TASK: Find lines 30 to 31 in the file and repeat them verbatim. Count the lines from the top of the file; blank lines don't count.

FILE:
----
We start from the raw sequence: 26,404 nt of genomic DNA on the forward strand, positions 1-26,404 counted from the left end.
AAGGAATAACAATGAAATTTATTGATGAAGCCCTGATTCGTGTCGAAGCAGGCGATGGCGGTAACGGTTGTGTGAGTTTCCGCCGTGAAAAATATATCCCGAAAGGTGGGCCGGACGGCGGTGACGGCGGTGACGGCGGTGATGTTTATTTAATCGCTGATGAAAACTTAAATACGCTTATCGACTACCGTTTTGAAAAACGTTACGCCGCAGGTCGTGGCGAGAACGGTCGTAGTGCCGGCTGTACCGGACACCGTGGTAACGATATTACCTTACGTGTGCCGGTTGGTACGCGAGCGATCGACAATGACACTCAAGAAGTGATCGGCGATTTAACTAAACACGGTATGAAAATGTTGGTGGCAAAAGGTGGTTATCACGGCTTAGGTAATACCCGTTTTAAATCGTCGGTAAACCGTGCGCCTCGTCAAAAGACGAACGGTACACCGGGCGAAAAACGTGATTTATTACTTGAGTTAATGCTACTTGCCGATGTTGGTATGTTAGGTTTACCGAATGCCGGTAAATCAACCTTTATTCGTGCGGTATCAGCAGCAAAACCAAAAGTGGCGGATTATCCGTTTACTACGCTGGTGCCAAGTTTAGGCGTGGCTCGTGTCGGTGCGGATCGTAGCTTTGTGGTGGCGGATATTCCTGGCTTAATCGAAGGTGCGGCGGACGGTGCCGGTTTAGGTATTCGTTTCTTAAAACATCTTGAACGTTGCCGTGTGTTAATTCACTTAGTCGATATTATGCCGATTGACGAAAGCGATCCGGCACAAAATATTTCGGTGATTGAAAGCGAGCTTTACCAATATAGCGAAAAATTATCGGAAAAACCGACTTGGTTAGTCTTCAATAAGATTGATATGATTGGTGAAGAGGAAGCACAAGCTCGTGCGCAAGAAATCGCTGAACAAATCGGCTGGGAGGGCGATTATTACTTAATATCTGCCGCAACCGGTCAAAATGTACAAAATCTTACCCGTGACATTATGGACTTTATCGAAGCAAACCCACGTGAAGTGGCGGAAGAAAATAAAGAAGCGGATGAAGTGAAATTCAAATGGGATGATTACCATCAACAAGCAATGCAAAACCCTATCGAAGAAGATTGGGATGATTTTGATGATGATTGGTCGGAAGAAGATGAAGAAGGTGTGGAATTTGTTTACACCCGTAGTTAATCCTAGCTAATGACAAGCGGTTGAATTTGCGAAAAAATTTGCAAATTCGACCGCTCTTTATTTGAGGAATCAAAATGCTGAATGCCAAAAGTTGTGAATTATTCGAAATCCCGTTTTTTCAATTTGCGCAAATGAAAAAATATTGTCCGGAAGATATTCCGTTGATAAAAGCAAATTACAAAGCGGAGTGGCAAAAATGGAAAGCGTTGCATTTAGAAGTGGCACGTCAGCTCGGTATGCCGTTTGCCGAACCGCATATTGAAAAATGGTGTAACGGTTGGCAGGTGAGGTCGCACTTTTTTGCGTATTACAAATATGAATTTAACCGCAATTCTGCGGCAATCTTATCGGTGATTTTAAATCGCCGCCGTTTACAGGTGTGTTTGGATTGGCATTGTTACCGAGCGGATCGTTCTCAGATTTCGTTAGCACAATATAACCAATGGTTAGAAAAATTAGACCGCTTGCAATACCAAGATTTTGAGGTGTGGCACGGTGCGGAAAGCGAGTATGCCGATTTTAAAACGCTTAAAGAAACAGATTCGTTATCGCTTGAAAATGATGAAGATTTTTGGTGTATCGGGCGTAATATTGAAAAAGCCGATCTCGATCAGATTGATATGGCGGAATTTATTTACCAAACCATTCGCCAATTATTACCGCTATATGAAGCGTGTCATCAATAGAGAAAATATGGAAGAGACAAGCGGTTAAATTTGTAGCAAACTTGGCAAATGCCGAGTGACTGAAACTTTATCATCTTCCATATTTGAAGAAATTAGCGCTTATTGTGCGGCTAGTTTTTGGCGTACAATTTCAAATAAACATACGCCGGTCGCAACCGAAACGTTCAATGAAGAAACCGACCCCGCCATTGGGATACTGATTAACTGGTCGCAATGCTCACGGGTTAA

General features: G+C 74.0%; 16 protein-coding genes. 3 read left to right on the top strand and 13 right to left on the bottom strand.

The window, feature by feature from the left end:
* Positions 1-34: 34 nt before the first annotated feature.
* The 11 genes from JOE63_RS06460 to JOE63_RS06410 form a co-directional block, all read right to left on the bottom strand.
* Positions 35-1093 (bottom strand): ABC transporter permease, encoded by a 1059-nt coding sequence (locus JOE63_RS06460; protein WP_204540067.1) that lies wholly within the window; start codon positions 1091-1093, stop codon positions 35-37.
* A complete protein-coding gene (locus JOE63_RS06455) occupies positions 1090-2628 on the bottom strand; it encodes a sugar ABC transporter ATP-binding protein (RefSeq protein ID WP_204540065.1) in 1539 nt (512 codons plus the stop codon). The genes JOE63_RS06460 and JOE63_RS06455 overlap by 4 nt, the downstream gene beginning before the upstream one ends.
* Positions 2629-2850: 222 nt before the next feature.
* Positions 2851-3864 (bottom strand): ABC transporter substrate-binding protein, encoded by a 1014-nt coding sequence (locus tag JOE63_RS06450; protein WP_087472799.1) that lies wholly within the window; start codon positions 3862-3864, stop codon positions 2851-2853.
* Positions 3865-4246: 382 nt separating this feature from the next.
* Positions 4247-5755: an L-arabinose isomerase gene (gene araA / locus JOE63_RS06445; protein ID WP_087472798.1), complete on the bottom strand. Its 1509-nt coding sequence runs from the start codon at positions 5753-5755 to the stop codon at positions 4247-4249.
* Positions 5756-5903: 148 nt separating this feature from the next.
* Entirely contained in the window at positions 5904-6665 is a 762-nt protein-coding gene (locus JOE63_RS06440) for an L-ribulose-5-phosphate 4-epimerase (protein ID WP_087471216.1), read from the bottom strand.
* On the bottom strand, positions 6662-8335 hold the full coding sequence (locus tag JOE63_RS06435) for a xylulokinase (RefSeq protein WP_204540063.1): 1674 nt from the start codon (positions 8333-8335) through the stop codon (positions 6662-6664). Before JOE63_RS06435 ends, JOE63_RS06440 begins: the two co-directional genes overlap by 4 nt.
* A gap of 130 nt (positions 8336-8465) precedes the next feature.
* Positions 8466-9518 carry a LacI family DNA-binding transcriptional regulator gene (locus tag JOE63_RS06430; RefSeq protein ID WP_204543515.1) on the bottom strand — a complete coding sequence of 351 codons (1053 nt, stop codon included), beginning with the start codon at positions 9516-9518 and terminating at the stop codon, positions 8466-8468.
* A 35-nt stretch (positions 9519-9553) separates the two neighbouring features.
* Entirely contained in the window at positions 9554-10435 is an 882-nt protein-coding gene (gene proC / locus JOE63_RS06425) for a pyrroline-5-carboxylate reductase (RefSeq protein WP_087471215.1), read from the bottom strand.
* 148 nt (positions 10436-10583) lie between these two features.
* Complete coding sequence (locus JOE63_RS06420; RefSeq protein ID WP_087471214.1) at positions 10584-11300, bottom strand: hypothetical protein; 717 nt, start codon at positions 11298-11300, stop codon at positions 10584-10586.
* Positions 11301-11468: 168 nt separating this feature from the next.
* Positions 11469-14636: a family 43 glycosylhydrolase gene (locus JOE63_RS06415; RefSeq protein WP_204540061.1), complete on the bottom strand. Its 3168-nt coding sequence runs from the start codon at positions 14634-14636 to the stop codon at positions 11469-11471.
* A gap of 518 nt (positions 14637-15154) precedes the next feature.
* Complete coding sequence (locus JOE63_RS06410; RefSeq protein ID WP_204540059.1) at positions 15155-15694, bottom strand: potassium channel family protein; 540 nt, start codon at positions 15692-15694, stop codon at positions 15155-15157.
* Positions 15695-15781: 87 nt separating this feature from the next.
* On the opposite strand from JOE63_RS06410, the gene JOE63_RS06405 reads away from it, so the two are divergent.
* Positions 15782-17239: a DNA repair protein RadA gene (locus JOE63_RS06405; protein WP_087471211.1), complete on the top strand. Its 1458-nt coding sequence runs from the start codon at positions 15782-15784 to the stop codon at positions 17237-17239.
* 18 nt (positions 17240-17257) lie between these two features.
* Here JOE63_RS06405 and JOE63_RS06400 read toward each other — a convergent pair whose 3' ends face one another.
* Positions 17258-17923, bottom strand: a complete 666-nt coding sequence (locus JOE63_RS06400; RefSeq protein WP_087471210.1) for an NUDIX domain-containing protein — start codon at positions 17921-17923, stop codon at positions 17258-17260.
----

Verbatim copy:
* Here JOE63_RS06405 and JOE63_RS06400 read toward each other — a convergent pair whose 3' ends face one another.
* Positions 17258-17923, bottom strand: a complete 666-nt coding sequence (locus JOE63_RS06400; RefSeq protein WP_087471210.1) for an NUDIX domain-containing protein — start codon at positions 17921-17923, stop codon at positions 17258-17260.